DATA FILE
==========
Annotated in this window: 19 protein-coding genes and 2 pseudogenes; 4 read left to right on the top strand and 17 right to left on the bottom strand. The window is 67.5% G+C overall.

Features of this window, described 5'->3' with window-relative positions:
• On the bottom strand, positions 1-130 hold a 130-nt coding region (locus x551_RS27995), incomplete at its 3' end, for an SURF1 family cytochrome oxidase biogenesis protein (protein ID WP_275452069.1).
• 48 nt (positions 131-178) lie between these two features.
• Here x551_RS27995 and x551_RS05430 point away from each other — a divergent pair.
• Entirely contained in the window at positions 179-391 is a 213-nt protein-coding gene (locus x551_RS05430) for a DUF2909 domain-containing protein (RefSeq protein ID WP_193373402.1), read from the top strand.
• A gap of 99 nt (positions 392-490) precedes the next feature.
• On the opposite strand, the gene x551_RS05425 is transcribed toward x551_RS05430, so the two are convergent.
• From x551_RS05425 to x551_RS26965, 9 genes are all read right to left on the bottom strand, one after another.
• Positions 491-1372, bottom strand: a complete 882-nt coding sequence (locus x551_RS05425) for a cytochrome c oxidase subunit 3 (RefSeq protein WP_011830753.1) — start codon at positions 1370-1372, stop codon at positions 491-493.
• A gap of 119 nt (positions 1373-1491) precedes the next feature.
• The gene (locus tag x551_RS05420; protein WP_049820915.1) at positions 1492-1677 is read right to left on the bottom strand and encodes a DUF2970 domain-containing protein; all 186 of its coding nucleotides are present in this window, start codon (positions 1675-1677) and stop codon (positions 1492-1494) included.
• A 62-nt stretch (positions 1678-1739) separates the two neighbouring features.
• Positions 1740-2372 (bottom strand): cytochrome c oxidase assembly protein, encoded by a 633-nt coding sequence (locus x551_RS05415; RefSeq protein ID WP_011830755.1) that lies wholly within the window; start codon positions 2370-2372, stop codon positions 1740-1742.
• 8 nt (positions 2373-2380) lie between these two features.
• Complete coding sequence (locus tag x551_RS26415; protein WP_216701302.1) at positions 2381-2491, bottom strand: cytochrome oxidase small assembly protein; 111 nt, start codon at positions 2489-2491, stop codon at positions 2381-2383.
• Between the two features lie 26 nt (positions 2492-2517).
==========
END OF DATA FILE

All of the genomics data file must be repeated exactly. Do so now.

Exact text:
Annotated in this window: 19 protein-coding genes and 2 pseudogenes; 4 read left to right on the top strand and 17 right to left on the bottom strand. The window is 67.5% G+C overall.

Features of this window, described 5'->3' with window-relative positions:
• On the bottom strand, positions 1-130 hold a 130-nt coding region (locus x551_RS27995), incomplete at its 3' end, for an SURF1 family cytochrome oxidase biogenesis protein (protein ID WP_275452069.1).
• 48 nt (positions 131-178) lie between these two features.
• Here x551_RS27995 and x551_RS05430 point away from each other — a divergent pair.
• Entirely contained in the window at positions 179-391 is a 213-nt protein-coding gene (locus x551_RS05430) for a DUF2909 domain-containing protein (RefSeq protein ID WP_193373402.1), read from the top strand.
• A gap of 99 nt (positions 392-490) precedes the next feature.
• On the opposite strand, the gene x551_RS05425 is transcribed toward x551_RS05430, so the two are convergent.
• From x551_RS05425 to x551_RS26965, 9 genes are all read right to left on the bottom strand, one after another.
• Positions 491-1372, bottom strand: a complete 882-nt coding sequence (locus x551_RS05425) for a cytochrome c oxidase subunit 3 (RefSeq protein WP_011830753.1) — start codon at positions 1370-1372, stop codon at positions 491-493.
• A gap of 119 nt (positions 1373-1491) precedes the next feature.
• The gene (locus tag x551_RS05420; protein WP_049820915.1) at positions 1492-1677 is read right to left on the bottom strand and encodes a DUF2970 domain-containing protein; all 186 of its coding nucleotides are present in this window, start codon (positions 1675-1677) and stop codon (positions 1492-1494) included.
• A 62-nt stretch (positions 1678-1739) separates the two neighbouring features.
• Positions 1740-2372 (bottom strand): cytochrome c oxidase assembly protein, encoded by a 633-nt coding sequence (locus x551_RS05415; RefSeq protein ID WP_011830755.1) that lies wholly within the window; start codon positions 2370-2372, stop codon positions 1740-1742.
• 8 nt (positions 2373-2380) lie between these two features.
• Complete coding sequence (locus tag x551_RS26415; protein WP_216701302.1) at positions 2381-2491, bottom strand: cytochrome oxidase small assembly protein; 111 nt, start codon at positions 2489-2491, stop codon at positions 2381-2383.
• Between the two features lie 26 nt (positions 2492-2517).